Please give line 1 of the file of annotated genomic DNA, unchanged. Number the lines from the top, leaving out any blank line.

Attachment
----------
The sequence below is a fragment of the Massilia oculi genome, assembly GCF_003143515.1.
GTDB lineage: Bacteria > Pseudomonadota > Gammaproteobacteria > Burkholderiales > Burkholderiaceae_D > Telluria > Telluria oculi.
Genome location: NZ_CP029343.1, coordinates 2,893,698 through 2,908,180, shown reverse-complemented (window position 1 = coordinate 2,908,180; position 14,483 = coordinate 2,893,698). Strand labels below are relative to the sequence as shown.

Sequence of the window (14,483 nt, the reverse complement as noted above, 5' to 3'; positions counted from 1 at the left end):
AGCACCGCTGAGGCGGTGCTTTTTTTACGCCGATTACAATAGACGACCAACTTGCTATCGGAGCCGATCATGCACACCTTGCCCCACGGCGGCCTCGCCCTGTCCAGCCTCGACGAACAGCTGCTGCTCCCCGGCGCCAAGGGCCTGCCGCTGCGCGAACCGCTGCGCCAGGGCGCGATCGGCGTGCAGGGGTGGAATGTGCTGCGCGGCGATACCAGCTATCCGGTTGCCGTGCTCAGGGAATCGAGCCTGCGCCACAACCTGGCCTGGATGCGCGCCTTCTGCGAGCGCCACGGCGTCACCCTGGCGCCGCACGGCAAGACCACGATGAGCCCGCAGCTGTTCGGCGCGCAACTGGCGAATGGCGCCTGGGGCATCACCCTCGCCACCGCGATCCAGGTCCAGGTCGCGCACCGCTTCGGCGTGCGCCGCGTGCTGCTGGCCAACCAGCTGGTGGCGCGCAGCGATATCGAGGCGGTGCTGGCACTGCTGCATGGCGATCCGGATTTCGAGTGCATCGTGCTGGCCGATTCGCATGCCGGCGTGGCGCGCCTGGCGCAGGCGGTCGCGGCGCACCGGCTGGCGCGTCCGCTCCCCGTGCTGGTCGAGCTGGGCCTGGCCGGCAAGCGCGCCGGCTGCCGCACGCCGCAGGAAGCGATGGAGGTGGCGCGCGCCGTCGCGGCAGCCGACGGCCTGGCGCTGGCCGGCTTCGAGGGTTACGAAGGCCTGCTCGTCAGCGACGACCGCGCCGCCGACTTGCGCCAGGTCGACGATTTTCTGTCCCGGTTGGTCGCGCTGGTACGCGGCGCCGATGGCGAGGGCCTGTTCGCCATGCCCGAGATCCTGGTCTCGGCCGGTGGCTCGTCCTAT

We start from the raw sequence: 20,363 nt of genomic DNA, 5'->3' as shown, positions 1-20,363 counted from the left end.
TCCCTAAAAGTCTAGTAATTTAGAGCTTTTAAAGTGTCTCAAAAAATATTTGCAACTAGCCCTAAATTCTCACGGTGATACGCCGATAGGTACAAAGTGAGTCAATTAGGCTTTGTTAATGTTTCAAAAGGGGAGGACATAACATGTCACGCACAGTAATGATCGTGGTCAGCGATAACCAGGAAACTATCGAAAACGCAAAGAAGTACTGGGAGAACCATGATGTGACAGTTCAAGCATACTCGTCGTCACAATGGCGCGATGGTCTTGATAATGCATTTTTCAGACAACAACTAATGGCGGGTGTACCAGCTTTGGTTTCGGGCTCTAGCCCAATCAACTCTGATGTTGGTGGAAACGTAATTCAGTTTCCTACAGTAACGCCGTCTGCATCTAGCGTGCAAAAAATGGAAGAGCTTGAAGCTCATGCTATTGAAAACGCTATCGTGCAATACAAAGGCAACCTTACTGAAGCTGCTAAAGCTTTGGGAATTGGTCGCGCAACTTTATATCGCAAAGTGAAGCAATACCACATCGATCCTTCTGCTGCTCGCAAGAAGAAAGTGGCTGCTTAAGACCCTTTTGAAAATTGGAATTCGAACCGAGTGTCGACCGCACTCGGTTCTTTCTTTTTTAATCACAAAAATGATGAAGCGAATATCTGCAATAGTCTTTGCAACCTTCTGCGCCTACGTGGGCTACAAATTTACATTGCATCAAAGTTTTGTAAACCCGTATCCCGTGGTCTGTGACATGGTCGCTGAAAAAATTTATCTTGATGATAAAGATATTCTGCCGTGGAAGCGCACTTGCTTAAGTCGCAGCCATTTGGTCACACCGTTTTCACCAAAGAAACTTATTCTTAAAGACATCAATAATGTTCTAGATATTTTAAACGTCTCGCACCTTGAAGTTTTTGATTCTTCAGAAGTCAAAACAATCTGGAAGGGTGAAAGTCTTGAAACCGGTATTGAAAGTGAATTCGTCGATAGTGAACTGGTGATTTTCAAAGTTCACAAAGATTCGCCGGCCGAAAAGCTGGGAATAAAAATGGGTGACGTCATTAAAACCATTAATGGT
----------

The sequence below is a fragment of the Massilia oculi genome, assembly GCF_003143515.1.